After a few months of both teaching in Pat's class and observing him teach, I was ready to bring him home to meet the family: Mike and little M.

Pat joined us for our First Annual Paris-Roubaix Party. Despite having suffered a crash at Clobberopolis Pat was very up-beat. His optimism and spirit were infectious. At the end of the evening we were all treated to a Norwegian treat - Salted Licorice (Yum). Pat was underwhelmed (his expression says it all) and he dubbed the treat 'Penguine Poop'.

Penguine Poop

More recently, Pat shared with us his thoughts about life after bike racing. Our admiration for him was affirmed as we heard his hopes to refocus his energy into his teaching and begin to take on more leadership roles as a coach for other teachers.

It is clear from the outpouring of love and support after Pat's accident that Pat has made a significant positive impression on our community. We feel honored to have known Pat, even if it was for a relatively short time. Although we will miss him we will cherish our fond memories of a truely great guy.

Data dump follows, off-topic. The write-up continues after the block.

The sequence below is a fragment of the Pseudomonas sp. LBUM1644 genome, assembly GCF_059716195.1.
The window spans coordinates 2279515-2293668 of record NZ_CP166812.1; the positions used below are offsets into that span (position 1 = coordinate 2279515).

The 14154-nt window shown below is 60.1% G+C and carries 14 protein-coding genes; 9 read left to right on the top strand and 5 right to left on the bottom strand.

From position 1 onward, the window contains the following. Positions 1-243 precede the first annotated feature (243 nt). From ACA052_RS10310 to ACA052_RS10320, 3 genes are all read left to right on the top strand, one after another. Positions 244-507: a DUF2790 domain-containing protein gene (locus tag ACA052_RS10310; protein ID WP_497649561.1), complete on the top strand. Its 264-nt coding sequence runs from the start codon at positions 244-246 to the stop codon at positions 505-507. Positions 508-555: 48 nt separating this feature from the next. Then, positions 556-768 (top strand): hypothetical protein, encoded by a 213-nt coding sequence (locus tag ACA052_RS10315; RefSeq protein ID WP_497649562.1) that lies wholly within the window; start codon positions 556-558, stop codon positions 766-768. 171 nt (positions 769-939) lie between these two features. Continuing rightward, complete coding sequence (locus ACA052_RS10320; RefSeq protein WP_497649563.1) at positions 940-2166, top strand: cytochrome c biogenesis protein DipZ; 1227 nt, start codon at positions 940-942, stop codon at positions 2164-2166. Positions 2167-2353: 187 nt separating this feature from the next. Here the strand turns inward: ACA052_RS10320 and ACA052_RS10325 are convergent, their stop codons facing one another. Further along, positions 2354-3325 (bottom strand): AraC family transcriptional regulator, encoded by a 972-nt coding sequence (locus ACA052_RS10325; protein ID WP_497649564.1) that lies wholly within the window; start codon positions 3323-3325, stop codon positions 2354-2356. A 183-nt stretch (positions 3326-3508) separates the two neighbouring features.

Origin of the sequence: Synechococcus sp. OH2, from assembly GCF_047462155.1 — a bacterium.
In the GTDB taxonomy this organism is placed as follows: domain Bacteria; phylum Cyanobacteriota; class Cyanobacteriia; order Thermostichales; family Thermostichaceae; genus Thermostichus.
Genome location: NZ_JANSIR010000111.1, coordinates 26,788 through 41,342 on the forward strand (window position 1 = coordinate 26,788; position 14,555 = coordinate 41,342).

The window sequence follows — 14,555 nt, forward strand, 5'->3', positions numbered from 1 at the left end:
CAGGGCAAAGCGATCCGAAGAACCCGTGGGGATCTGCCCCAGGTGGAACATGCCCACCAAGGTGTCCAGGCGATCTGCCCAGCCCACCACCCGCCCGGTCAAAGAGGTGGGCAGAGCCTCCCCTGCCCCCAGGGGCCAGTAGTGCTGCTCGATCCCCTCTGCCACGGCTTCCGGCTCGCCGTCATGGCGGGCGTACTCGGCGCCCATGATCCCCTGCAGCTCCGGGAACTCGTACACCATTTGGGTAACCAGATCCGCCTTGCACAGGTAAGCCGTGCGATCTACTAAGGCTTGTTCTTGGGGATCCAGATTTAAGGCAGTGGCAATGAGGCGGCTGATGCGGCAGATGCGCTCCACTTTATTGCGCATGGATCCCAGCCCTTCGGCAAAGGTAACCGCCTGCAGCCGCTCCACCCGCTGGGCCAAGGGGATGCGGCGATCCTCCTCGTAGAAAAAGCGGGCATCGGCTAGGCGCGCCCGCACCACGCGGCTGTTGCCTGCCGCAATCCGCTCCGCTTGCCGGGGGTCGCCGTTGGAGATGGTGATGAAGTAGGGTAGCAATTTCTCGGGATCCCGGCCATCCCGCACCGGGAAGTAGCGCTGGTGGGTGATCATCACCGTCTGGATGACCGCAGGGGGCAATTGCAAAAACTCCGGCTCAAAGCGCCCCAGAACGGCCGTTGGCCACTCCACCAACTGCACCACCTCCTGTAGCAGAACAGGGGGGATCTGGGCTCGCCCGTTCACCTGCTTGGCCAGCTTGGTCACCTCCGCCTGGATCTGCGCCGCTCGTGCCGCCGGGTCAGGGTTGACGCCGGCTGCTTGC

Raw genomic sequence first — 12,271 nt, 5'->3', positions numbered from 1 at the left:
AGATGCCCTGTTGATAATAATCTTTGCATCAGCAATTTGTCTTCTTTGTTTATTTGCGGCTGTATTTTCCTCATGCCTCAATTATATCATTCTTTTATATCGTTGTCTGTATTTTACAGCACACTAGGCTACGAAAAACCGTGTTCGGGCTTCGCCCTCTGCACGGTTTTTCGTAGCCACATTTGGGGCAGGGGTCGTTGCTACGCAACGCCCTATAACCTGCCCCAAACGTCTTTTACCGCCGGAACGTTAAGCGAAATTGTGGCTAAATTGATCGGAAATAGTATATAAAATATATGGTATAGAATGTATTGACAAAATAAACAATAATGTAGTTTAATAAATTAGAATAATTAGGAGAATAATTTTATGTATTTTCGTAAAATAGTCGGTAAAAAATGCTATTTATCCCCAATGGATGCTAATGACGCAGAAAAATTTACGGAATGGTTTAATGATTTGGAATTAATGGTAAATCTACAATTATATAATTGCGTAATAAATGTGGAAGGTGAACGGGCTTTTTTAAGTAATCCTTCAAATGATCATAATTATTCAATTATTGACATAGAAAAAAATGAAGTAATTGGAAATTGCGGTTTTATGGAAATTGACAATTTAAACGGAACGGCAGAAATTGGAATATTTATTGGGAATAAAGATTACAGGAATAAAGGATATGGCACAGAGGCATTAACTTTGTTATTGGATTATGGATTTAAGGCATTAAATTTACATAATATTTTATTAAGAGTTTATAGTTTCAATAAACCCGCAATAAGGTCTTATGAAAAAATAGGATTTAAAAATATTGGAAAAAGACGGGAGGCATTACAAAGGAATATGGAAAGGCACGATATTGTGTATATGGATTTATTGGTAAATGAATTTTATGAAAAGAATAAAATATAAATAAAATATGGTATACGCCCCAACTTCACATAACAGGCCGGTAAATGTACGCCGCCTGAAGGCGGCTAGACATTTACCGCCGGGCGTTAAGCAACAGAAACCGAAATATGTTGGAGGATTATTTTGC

Ali and Mike

Sunday, July 09, 2006

Whatcha gonna do about it?

Lafayette today was a thriller. Julie has a crazy jump just before the last prime, flies by me and calls for me to get on her wheel. Her monster acceleration is too much for my little gear and I can't get on. Off she goes, grabbing the final prime and finding herself with a big-ole gap with three to go. 2 to go, I'm hanging out, doing a little pulling at a nice easy pace and folding back into the mix when folks try to bridge. 1 to go. I think she might actually make it, but my entire focus is on both blocking and being ready to counter if she gets caught. Somewhere, somehow, Ms. Travis Hawk slips by me and nips Julie at the line.

Excuse me? If there was 1 person I should have been marking in that race, it was Ms. W of the Air Force. No, not because of her riding talents, but because of her lack of reasonable values from Santa Rosa.